Teams & Riders The Great Big Transfers and Rumours Thread

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Jul 29, 2021
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If they're all in the same team, it's more likely they'll not all ride for GC and therefore have a good chance of winning some mountain stages. Also if you have plenty of good riders, someone will always have a good race, it's a much better place to be than to be all in for one guy who crashes out or underdeliver.
I think GTs, especially TdF, get more media exposure than classics, so not sure if it's better to spend money on classics. All of the best classics prospect are tied to other teams anyway. If we talk about cobbled classics and such, of course, of which there are very few in the calendar thus offering little return for the money. For mountainous classics, Almeida and Higuita seem like good prospects actually.
+ we don't know yet if they sign some classics riders too. But as I said, they're unlikely to build up a top classics team with riders who are on the market. You're not only limited by what you want to do but also who's available for you to sign. If there are more good climbers available on the market, it's rational to go for them.
It seems Almeida had an early focus on hilly courses, won LBL U23, was 2nd in Giro dell'Emilia (behind Vlasov) and the fifth or sixth better climber at third week Giro 20. But this year it seems he changed his focus: he was the strongest rider on the big mountains at the Giro and lost loads of time on the more punchy early stages (obviously he was also towing Remco on second week).
 
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I'd immediately sign Narvaez.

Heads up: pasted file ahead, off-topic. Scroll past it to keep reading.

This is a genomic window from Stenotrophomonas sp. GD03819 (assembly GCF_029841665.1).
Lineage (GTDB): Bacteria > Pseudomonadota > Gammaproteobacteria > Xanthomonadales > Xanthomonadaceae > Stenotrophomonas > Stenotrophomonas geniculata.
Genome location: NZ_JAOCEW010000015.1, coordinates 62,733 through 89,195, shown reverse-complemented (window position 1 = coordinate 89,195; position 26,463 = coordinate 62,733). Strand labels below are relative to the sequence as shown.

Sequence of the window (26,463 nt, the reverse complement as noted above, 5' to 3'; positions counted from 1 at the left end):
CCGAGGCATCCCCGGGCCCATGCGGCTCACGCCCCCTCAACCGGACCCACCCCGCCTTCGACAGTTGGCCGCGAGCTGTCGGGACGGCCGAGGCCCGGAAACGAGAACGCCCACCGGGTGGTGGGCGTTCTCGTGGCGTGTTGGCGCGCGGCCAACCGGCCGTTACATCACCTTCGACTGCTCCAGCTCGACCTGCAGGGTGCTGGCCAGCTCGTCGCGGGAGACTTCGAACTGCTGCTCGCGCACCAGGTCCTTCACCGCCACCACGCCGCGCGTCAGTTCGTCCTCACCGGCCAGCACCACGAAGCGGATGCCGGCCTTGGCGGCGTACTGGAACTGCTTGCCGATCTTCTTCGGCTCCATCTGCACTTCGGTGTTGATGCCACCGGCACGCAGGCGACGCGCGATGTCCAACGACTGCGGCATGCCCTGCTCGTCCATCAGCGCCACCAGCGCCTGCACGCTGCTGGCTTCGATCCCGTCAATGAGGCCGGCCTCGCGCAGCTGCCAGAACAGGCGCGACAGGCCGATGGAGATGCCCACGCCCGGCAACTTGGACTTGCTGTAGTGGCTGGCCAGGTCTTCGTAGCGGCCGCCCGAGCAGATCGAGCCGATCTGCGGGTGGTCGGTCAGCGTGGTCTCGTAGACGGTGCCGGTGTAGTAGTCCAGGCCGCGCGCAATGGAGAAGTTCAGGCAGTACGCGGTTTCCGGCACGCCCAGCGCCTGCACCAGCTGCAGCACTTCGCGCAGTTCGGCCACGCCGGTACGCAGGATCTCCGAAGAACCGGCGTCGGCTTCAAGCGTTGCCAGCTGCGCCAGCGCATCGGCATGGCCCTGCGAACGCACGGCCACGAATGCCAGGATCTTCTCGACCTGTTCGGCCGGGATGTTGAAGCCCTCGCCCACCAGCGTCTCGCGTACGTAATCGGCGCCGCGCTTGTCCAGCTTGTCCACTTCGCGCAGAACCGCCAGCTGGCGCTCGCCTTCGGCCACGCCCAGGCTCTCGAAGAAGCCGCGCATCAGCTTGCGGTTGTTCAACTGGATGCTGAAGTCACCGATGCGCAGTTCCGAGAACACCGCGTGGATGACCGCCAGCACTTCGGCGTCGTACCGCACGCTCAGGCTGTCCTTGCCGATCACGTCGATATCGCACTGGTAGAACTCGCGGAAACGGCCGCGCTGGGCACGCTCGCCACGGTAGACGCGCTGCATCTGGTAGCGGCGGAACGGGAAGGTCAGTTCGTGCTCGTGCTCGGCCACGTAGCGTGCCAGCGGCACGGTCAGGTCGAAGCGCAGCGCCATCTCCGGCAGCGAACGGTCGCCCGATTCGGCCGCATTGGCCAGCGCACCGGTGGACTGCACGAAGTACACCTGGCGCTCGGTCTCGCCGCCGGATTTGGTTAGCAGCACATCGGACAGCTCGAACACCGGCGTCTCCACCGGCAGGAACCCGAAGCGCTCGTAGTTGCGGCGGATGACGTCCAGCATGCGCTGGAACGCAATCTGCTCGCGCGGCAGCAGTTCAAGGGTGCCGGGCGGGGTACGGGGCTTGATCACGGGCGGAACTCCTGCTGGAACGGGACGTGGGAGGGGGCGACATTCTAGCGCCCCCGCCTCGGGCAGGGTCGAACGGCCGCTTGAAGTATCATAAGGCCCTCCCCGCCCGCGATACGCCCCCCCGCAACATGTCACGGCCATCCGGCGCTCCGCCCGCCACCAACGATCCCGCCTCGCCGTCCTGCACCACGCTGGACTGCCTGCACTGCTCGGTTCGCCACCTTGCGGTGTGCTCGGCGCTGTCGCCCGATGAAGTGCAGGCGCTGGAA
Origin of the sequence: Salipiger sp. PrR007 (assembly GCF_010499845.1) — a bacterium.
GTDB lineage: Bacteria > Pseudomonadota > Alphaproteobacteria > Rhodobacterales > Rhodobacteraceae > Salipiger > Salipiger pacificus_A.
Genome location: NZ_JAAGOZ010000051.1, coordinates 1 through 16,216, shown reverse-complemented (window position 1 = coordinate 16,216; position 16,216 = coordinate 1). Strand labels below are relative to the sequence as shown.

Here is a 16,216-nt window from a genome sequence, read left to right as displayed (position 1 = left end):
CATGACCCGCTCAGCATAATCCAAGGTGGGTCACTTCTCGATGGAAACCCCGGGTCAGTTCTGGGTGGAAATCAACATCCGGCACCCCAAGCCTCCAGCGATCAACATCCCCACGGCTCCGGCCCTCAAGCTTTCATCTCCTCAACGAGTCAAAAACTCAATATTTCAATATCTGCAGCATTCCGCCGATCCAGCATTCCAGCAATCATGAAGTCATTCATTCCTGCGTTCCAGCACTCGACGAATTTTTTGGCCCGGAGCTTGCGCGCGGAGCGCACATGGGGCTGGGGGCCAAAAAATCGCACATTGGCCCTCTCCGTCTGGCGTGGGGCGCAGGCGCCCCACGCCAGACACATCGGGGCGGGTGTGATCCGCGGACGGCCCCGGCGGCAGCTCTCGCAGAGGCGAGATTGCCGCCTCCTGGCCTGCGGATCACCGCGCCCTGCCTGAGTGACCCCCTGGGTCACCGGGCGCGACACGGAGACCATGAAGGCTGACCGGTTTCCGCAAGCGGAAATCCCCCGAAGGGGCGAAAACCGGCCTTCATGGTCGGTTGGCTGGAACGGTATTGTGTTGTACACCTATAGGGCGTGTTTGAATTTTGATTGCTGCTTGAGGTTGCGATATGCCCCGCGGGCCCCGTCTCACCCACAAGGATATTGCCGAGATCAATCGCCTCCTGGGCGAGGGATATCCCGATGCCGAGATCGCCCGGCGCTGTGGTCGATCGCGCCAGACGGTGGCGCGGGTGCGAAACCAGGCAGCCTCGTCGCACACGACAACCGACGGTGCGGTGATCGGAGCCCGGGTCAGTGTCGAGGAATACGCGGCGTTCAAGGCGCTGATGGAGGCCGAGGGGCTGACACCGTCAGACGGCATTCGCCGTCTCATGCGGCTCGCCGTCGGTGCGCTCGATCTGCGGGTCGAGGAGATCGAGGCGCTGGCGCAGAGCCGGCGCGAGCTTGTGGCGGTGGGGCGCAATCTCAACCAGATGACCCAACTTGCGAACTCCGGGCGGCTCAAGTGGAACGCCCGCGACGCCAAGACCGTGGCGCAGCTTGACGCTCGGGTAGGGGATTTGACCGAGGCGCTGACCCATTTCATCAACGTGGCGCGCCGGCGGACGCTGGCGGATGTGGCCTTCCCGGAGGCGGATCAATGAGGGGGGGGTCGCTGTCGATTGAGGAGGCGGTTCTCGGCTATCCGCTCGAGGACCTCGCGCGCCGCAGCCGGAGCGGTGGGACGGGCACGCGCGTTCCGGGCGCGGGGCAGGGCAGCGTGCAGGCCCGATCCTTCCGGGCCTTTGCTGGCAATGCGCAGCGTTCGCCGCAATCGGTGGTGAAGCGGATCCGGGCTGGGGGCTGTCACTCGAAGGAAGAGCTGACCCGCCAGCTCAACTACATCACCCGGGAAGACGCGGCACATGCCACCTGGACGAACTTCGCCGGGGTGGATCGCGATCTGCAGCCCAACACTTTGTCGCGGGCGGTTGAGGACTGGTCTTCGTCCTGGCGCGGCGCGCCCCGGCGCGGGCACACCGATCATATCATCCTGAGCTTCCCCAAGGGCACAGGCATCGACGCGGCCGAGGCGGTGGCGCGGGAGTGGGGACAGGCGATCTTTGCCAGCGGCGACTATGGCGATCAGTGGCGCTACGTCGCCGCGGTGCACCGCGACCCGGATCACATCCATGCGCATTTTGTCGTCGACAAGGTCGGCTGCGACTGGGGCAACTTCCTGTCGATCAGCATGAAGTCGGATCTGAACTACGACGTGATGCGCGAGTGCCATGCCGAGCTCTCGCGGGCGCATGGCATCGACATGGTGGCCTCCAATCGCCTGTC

I would be happy with that signing but I can't assume what I want is what will happen. It's much more complicated than "a good rider, let's sign him!", especially for budget limited teams like EF, unfortunately.

Pretty sure Chaves is that replacement
I'm going to say that if EF don't have more signings at the same level as Chaves or better, they're in a bad position for 2022. Chaves is no match for Higuita who is a more versatile rider and presumably with more potential for development. And EF already had too few good riders this year after bleeding a lot of talent due to sponsorship problems caused by pandemics. So many races this year where they don't even have a proper leader or stage win hope and I'm not talking about some small races but WT races actually. And their biggest name rider is getting old. They faded from a very good WT team to a low end WT team in a matter of one year and need to have a good transfer period to recover. So far the signs haven't been promising so I can only hope they'll surprise with some good transfers nobody is talking about right now.

it sounds like also Jonas Rutsch will sign a contract with Bora until 2024.
Ah, another "great" news for EF.
 
You serious? No first year Pro is worth that, not even Pogacar's first pro season in retrospect. Plapp is a huge talent but that's ridiculous if true.
Well it's clear to me that there has been an attitude change and big teams fight more aggresively to secure young talents than ever before. They don't let them develop at smaller teams, they want them locked up on long term deals straight away, they want to oversee their development from the youngest age. And these kids start to perform on the highest level a few years earlier than they would 10 or 20 years ago too.
This kind of attitude will only lead to bidding wars and bigger earnings for the most promising neo-pros.

And I guess Ineos have at least 5x salary budget of a lower end WT team, maybe even more. They can afford to overpay.
 
The era of superhyped youngsters is upon us, just like 1990's football all over again.